Anything but Straight in Athletics marks 10th anniversary

Sofie Jones

Students tabled for ABS at the Purple Key Fair this year, handing out Oreos and welcoming new students to join the group. Photo courtesy of Ang Vecchiarelli.

This spring marks the 10th anniversary of Anything but Straight in Athletics (ABS), a group for LGBTQIA+ student-athletes on campus. The mission of ABS, as described by the group, is to provide a confidential space for queer athletic students to discuss their experiences, through weekly meetings and organized events. 

All those identified below gave the Record explicit permission to do so. ABS’ membership is confidential, and no members who did not grant this permission are mentioned by name.

ABS was founded in 2009 by former Assistant Director of the Davis Center and Queer Life Coordinator Justin Adkins and Jack Wadden ’11, a member of the men’s crew team. According to a 2009 Record article, the two started the group after finding that “LGBTQ athletes felt as though they did not have a place to discuss their sexuality” (“Outside of the locker room, students discuss queer identity,” Nov. 4, 2009).

Adkins and Wadden cited the low percentage of openly gay varsity athletes as one reason why the group was necessary. “I have discovered that many [athletes] do not feel safe or comfortable coming out to their teams or coaches,” Adkins said at the time. 

Adkins continued to facilitate ABS through the Davis Center for several years, but the group’s attendance dwindled. Andrew Bloniarz ’18 first joined when attendance was at its lowest. Although the cross country runner had heard of ABS when he arrived on campus, it “was kind of in the back of my mind and never really moved out of that back spot.” Bloniarz first sought out the group during his sophomore year, after coming out as queer to many in his life.

When Bloniarz arrived at the Davis Center to attend his first meeting in October of 2015, he found the room empty. “I pushed open the door, and no one was there at all,” he said. Adkins later showed up at the meeting and recruited another student to join them. After the three discussed what it was like to be a queer athlete at the College, Bloniarz decided that he would show up to every subsequent meeting in order to ensure that no other students arrived to find an empty room. “I was ready to make a firm commitment at that point,” he said.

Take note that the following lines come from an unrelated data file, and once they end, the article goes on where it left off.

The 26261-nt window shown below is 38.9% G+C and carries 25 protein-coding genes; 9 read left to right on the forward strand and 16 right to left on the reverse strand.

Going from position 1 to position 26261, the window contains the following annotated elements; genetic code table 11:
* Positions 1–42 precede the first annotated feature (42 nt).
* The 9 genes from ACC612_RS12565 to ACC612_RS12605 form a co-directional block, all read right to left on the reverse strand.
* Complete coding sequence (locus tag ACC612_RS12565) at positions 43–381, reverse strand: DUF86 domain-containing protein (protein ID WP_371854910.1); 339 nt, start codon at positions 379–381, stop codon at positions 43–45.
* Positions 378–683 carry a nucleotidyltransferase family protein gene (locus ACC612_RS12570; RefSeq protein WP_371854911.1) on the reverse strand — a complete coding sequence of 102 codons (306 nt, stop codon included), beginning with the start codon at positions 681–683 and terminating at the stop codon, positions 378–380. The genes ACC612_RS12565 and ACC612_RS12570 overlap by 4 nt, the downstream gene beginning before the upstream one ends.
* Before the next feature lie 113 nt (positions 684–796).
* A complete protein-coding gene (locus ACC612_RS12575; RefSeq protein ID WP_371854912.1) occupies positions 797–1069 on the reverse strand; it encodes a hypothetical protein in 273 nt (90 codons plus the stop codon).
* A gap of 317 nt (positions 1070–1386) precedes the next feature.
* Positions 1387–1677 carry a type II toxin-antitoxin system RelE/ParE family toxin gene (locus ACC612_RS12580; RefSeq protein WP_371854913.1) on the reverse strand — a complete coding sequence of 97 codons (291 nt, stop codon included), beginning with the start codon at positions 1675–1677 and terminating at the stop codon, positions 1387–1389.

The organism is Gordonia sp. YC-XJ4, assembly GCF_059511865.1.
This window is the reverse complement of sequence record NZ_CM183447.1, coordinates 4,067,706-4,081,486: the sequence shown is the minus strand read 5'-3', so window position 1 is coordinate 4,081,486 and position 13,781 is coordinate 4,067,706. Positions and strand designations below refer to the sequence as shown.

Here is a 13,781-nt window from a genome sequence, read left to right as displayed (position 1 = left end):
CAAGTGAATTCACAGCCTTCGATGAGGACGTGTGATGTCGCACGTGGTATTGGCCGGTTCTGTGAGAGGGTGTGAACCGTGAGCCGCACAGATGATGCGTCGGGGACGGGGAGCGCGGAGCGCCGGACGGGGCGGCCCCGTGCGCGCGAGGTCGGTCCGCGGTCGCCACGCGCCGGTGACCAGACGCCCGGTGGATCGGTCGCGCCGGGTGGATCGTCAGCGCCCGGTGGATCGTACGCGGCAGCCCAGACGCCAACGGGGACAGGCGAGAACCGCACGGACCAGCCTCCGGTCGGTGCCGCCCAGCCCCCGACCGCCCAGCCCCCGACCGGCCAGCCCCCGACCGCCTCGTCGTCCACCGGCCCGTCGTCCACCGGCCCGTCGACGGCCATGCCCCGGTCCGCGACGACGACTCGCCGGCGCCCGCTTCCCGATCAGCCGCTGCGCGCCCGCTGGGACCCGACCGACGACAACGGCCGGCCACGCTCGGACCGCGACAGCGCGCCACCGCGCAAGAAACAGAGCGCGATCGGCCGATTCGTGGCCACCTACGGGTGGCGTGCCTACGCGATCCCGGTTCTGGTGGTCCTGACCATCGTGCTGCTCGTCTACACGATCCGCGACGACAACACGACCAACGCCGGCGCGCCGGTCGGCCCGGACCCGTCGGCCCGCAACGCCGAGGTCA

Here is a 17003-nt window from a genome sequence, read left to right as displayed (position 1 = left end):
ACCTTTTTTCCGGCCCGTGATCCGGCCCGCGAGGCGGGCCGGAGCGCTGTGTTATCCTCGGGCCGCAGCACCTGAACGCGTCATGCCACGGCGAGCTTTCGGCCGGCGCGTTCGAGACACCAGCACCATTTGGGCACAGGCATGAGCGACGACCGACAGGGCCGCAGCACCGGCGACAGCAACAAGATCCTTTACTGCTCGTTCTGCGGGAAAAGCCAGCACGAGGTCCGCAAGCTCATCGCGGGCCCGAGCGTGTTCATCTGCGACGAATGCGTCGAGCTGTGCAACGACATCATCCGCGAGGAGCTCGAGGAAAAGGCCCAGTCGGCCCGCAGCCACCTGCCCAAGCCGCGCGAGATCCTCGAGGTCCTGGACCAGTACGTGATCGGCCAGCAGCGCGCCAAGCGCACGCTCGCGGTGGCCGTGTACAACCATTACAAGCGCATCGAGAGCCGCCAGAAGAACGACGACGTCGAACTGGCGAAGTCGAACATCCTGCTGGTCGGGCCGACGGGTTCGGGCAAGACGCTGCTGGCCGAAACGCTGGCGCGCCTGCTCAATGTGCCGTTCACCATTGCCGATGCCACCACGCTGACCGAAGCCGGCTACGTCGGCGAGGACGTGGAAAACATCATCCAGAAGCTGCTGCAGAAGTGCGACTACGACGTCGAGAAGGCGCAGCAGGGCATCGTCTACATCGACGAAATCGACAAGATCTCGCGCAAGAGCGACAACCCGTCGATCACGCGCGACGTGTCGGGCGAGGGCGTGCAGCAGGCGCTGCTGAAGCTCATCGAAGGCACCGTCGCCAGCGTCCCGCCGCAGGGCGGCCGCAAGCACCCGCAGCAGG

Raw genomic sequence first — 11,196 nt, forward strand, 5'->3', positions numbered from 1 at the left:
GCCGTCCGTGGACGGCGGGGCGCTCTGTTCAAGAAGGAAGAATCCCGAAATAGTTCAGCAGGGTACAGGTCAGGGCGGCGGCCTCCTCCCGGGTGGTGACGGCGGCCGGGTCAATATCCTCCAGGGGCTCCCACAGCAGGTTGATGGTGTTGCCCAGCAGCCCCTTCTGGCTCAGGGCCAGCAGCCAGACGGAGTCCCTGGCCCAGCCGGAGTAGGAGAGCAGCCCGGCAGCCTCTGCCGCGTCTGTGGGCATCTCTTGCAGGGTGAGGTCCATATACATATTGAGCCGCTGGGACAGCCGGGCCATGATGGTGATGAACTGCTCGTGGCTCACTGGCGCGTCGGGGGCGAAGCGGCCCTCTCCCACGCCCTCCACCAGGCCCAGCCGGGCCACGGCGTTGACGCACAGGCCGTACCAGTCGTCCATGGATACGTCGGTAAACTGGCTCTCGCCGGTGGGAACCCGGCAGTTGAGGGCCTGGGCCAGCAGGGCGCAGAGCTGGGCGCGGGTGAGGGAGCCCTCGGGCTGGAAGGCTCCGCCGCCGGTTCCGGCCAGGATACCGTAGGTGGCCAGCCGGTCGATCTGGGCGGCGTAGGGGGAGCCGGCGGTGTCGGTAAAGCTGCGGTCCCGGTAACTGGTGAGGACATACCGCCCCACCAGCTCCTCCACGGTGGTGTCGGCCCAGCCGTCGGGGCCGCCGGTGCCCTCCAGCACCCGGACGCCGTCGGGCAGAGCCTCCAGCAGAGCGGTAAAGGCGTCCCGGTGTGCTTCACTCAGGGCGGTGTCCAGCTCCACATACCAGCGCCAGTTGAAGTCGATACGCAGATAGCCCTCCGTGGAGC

From then on, Bloniarz worked with Adkins and the other student in attendance to recruit more athletes to join, starting a group chat to coordinate attendance so that someone was always there to welcome new members. Soon, others started dropping in. “I felt really proud to know that people were comfortable enough coming to the group and seeking out that resource,” Bloniarz said. Although the Queer Student Union already existed on campus, Bloniarz thought, “creating new avenues for different expressions of queerness was really important.”

After Adkins, who Bloniarz said played an “integral role,” left the Davis Center in 2016, the group disbanded. “We had [all] just stepped back from it collectively,” Bloniarz said. This hiatus lasted until December of 2017, when current ABS co-president Ariel Koltun-Fromm ’20 approached Bloniarz about restarting the group. “We met and started thinking about bringing ABS back for real,” Koltun-Fromm said. 

Koltun-Fromm, a co-captain of the cycling team, did not consider himself an athlete when he first came to the College. By his sophomore year, however, he found himself more involved on the team and with athletics in general. “It was only then when I started thinking about how my newfound athleticism and my sexuality intersected,” he said.